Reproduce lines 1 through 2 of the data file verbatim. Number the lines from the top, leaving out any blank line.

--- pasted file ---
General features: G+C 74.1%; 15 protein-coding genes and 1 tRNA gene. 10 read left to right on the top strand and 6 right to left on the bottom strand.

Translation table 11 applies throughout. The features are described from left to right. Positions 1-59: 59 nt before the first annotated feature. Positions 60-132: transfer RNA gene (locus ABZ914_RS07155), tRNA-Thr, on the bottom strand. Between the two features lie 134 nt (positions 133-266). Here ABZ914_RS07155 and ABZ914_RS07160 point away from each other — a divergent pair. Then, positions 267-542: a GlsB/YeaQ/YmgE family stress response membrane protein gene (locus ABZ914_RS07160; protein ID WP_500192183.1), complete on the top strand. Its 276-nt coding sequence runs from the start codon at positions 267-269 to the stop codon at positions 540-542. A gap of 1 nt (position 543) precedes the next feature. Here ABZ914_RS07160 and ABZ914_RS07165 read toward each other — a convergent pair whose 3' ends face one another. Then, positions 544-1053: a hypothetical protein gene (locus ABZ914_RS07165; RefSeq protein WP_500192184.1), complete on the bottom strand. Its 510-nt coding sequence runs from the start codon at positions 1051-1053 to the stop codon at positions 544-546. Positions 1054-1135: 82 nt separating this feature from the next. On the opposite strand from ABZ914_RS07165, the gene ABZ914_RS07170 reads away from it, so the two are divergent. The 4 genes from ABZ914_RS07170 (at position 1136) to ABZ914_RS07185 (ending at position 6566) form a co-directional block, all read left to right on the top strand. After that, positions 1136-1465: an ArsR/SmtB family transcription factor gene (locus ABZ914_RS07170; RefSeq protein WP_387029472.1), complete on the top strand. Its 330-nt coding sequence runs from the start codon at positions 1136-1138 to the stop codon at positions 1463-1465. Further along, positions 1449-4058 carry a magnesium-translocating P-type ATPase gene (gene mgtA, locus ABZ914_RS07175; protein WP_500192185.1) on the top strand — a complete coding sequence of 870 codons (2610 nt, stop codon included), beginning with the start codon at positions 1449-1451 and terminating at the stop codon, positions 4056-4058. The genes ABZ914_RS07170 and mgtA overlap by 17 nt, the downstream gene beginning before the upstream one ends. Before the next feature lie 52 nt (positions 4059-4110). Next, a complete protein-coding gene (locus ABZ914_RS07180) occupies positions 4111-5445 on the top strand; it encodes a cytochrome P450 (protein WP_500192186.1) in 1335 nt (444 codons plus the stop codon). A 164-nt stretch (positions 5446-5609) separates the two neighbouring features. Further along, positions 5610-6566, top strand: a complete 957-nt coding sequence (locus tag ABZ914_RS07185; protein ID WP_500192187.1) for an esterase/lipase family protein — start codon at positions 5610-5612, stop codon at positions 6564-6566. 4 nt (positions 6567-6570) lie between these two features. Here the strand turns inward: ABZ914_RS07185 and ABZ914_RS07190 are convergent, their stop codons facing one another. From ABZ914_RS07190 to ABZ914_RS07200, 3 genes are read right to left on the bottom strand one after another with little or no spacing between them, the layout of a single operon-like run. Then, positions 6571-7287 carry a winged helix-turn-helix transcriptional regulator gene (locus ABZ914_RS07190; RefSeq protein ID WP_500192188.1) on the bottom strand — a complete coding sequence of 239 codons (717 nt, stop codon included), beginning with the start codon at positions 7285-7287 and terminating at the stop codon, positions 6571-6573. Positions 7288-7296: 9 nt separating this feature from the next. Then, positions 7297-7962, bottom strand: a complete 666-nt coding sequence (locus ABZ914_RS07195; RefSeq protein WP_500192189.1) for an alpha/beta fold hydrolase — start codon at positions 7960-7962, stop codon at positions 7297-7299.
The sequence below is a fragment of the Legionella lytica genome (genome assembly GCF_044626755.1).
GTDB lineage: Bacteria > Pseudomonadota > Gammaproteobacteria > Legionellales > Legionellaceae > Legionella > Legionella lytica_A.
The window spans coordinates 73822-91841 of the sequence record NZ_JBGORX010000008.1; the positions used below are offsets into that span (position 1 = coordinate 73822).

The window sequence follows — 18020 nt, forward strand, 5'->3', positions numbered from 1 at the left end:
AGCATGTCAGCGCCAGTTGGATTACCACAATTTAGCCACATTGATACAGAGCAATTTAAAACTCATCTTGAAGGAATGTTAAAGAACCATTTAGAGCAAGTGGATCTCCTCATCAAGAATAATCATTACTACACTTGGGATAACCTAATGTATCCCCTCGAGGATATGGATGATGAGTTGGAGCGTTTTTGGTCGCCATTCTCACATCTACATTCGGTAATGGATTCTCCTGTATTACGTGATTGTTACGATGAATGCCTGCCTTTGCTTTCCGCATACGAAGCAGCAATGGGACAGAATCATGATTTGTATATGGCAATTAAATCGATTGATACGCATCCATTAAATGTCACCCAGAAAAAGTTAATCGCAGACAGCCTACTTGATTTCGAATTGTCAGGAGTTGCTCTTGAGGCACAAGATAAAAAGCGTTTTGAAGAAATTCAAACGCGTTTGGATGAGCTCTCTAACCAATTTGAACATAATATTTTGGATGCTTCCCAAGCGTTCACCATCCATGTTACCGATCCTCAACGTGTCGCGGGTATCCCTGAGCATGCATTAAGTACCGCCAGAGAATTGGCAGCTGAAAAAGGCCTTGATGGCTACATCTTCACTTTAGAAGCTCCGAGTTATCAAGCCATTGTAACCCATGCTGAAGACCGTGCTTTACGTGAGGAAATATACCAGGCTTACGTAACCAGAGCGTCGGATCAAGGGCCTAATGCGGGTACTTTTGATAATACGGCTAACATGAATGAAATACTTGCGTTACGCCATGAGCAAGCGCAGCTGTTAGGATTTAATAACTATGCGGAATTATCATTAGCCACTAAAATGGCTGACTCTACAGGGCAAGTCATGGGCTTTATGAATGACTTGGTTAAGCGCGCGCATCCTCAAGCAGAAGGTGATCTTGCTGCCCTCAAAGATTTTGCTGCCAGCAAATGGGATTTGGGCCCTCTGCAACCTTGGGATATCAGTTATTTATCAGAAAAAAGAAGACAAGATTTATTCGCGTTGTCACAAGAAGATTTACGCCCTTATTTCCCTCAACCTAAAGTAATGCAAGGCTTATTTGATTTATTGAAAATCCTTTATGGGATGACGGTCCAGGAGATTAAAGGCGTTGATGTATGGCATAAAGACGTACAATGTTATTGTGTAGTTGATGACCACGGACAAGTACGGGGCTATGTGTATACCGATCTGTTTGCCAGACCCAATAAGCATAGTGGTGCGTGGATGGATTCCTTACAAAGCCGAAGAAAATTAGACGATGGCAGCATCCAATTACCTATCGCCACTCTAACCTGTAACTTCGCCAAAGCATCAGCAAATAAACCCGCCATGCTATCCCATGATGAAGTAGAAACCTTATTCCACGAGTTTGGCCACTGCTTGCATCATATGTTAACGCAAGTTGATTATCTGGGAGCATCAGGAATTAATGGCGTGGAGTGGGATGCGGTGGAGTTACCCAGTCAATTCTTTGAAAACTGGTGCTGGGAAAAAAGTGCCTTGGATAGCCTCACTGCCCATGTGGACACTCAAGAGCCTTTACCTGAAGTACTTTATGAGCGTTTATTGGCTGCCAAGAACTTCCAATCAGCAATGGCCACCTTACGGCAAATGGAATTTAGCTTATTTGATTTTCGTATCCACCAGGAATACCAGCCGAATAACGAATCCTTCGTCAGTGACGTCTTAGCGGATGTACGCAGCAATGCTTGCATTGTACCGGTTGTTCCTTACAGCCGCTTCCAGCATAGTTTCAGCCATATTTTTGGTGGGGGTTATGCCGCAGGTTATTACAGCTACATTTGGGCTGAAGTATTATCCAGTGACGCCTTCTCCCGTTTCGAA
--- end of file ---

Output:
General features: G+C 74.1%; 15 protein-coding genes and 1 tRNA gene. 10 read left to right on the top strand and 6 right to left on the bottom strand.

Translation table 11 applies throughout. The features are described from left to right. Positions 1-59: 59 nt before the first annotated feature. Positions 60-132: transfer RNA gene (locus ABZ914_RS07155), tRNA-Thr, on the bottom strand. Between the two features lie 134 nt (positions 133-266). Here ABZ914_RS07155 and ABZ914_RS07160 point away from each other — a divergent pair. Then, positions 267-542: a GlsB/YeaQ/YmgE family stress response membrane protein gene (locus ABZ914_RS07160; protein ID WP_500192183.1), complete on the top strand. Its 276-nt coding sequence runs from the start codon at positions 267-269 to the stop codon at positions 540-542. A gap of 1 nt (position 543) precedes the next feature. Here ABZ914_RS07160 and ABZ914_RS07165 read toward each other — a convergent pair whose 3' ends face one another. Then, positions 544-1053: a hypothetical protein gene (locus ABZ914_RS07165; RefSeq protein WP_500192184.1), complete on the bottom strand. Its 510-nt coding sequence runs from the start codon at positions 1051-1053 to the stop codon at positions 544-546. Positions 1054-1135: 82 nt separating this feature from the next. On the opposite strand from ABZ914_RS07165, the gene ABZ914_RS07170 reads away from it, so the two are divergent. The 4 genes from ABZ914_RS07170 (at position 1136) to ABZ914_RS07185 (ending at position 6566) form a co-directional block, all read left to right on the top strand. After that, positions 1136-1465: an ArsR/SmtB family transcription factor gene (locus ABZ914_RS07170; RefSeq protein WP_387029472.1), complete on the top strand. Its 330-nt coding sequence runs from the start codon at positions 1136-1138 to the stop codon at positions 1463-1465. Further along, positions 1449-4058 carry a magnesium-translocating P-type ATPase gene (gene mgtA, locus ABZ914_RS07175; protein WP_500192185.1) on the top strand — a complete coding sequence of 870 codons (2610 nt, stop codon included), beginning with the start codon at positions 1449-1451 and terminating at the stop codon, positions 4056-4058. The genes ABZ914_RS07170 and mgtA overlap by 17 nt, the downstream gene beginning before the upstream one ends. Before the next feature lie 52 nt (positions 4059-4110). Next, a complete protein-coding gene (locus ABZ914_RS07180) occupies positions 4111-5445 on the top strand; it encodes a cytochrome P450 (protein WP_500192186.1) in 1335 nt (444 codons plus the stop codon). A 164-nt stretch (positions 5446-5609) separates the two neighbouring features. Further along, positions 5610-6566, top strand: a complete 957-nt coding sequence (locus tag ABZ914_RS07185; protein ID WP_500192187.1) for an esterase/lipase family protein — start codon at positions 5610-5612, stop codon at positions 6564-6566. 4 nt (positions 6567-6570) lie between these two features. Here the strand turns inward: ABZ914_RS07185 and ABZ914_RS07190 are convergent, their stop codons facing one another. From ABZ914_RS07190 to ABZ914_RS07200, 3 genes are read right to left on the bottom strand one after another with little or no spacing between them, the layout of a single operon-like run. Then, positions 6571-7287 carry a winged helix-turn-helix transcriptional regulator gene (locus ABZ914_RS07190; RefSeq protein ID WP_500192188.1) on the bottom strand — a complete coding sequence of 239 codons (717 nt, stop codon included), beginning with the start codon at positions 7285-7287 and terminating at the stop codon, positions 6571-6573. Positions 7288-7296: 9 nt separating this feature from the next. Then, positions 7297-7962, bottom strand: a complete 666-nt coding sequence (locus ABZ914_RS07195; RefSeq protein WP_500192189.1) for an alpha/beta fold hydrolase — start codon at positions 7960-7962, stop codon at positions 7297-7299.